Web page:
Portrait of an Asian woman with a pink background. MYAAPIVOTE is for family is at the bottom of the image.

This November, I’m casting #MyAAPIVote for my refugee parents.

My parents, particularly my dad, have always been skeptical of the democratic act of voting. “They’re all liars,” my dad would say, referring to any and all politicians that appeared on the evening news. It took a lot of persuasion to convince my mom to register to vote for the 2012 election. I tried to convince my dad as well, but he had refused. “I don’t believe in voting,” he simply said. So, when my mom casually asked me to register my dad to vote on a Sunday morning, I was surprised. “Can you help Daddy register to vote?” my mom asked. I swallowed my bite of avocado toast and looked at her, unsure that I had heard correctly. “I thought Daddy doesn’t believe in voting,” I said from the kitchen table. My mom rinsed off a plate and placed it in the dishrack. “Yes, but I am telling him to vote this year.” She continued to tidy the kitchen as I finished my breakfast. “How come?” I asked her. “Because this year’s election is important. It affects yours and Connie’s futures,” she said in Chinglish.

I didn’t question her any further and quickly seized upon the opportunity to register my dad to vote. I understand why my dad would not believe in voting.

As a boat refugee from Vietnam, my dad is rightfully distrustful of government and politicians. He was forced to leave his home because of the failures of government. A clash of political ideologies (along with French imperialism and American interference) escalated into a violent civil war in his backyard. From my dad’s perspective, the Vietnamese government had failed to protect and serve its people. Why would the American government be any different? Between 2008, when I first asked him to register to vote, to now, my dad must have changed his mind. He must have seen a grim reality reflected in the evening news, one that is tainted by police terror, rising xenophobia, and the widening wealth gap. He must have glimpsed a future where Donald Trump is president and decided that wasn’t the future he wanted for his daughters. “Never vote for that guy,” my dad said to me while I helped him register to vote online. My dad is very level-headed. I’ve never seen him get really angry or emotional for that matter. But I could tell that Donald Trump’s skittles irked him. In a Tweet by Donald Trump Jr., the Trump campaign compares human lives to candy. “If I had a bowl of skittles and I told you just three would kill you. Would you take a handful? That’s our Syrian refugee problem,” the picture says.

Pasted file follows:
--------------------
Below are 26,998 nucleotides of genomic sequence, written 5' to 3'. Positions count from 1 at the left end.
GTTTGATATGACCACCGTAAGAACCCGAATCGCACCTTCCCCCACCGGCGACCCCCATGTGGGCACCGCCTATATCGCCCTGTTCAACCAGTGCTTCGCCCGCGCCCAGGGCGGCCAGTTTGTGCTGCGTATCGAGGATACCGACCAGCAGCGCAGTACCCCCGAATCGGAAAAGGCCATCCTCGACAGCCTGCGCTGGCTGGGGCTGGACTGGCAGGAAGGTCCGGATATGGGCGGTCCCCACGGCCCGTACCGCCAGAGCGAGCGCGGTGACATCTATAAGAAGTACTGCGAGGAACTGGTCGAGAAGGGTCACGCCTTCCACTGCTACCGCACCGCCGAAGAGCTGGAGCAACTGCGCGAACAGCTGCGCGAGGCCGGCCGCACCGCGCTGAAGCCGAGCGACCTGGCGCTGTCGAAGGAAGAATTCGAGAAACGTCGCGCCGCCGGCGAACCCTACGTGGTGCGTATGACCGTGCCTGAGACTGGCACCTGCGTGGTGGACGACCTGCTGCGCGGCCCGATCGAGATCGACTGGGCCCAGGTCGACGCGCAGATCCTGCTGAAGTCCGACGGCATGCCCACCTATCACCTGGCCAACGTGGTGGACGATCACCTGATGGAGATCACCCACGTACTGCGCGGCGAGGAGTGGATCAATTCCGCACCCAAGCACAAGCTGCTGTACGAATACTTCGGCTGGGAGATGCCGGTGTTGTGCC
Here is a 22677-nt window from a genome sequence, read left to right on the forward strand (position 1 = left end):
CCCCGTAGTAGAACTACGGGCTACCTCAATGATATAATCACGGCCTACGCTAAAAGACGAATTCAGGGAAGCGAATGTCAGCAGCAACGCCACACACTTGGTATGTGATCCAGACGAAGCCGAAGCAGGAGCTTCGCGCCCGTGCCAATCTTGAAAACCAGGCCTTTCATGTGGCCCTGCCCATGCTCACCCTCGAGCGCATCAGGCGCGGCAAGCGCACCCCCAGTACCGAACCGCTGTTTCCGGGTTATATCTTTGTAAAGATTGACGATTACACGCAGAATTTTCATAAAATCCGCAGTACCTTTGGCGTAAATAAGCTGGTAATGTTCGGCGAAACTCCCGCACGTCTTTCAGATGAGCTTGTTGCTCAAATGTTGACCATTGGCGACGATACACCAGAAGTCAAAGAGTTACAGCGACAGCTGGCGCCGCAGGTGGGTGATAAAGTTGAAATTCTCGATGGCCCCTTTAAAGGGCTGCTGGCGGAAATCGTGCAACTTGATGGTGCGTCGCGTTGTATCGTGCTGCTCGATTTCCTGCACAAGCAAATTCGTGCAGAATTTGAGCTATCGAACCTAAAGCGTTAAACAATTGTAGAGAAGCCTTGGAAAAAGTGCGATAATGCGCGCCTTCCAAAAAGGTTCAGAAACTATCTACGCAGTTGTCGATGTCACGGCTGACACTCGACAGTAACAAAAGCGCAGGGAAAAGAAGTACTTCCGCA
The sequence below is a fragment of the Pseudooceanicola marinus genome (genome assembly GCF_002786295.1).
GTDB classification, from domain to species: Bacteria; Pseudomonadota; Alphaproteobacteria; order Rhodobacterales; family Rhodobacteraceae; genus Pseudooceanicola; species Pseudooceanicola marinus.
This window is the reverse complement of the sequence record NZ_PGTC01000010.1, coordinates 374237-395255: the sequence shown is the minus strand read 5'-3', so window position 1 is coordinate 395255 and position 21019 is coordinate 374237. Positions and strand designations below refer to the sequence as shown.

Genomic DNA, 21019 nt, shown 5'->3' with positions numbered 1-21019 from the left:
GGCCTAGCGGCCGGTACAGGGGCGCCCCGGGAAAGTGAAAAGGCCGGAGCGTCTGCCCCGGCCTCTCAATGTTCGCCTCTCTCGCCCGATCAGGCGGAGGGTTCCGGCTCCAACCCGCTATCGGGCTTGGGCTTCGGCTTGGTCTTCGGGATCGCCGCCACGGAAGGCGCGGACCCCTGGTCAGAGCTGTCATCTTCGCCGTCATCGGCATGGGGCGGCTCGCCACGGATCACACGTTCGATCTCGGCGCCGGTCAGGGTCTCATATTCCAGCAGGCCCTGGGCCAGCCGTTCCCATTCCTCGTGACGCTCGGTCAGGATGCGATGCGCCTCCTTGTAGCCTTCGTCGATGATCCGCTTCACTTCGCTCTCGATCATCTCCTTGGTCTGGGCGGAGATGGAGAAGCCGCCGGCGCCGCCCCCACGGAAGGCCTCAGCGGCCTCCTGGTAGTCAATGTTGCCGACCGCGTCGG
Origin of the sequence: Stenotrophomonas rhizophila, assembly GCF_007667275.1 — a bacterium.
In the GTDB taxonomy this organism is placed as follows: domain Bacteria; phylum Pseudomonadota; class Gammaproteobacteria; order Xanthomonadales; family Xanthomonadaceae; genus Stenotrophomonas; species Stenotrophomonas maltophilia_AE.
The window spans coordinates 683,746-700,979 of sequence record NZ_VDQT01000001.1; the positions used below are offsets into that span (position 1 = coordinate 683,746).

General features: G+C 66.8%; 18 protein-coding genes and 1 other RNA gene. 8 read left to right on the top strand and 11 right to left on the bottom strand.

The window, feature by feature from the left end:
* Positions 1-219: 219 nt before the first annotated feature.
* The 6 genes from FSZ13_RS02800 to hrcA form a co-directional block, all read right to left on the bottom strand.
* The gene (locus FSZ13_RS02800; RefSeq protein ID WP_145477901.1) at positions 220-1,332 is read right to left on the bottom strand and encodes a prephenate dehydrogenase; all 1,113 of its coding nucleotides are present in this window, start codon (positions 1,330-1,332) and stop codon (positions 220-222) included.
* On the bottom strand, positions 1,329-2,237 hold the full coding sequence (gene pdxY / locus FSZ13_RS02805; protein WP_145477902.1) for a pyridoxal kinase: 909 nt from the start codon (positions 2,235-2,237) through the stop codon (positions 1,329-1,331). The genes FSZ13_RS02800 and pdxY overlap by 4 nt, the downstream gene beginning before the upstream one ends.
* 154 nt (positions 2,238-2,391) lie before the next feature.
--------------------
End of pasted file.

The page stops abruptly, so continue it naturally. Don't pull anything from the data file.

My parents came to America to escape war and seek opportunity. They didn’t come to America to witness a presidential candidate incite intolerance against refugees and immigrants. They didn’t come to America to witness Black men and women, boys and girls, murdered by police. They didn’t come to America to witness gentrification, rising costs of living, and the many other issues that plague our communities. The America that they are witnessing now—that is not the America that they want to grow old in, or see me and my younger sister inherit.

For my parents, this upcoming election is about more than one candidate, one person. “It’s about the next generation,” my mom said to me. This November, my parents will be voting for me and my sister. #MyAAPIVote is for them, my family, and my future.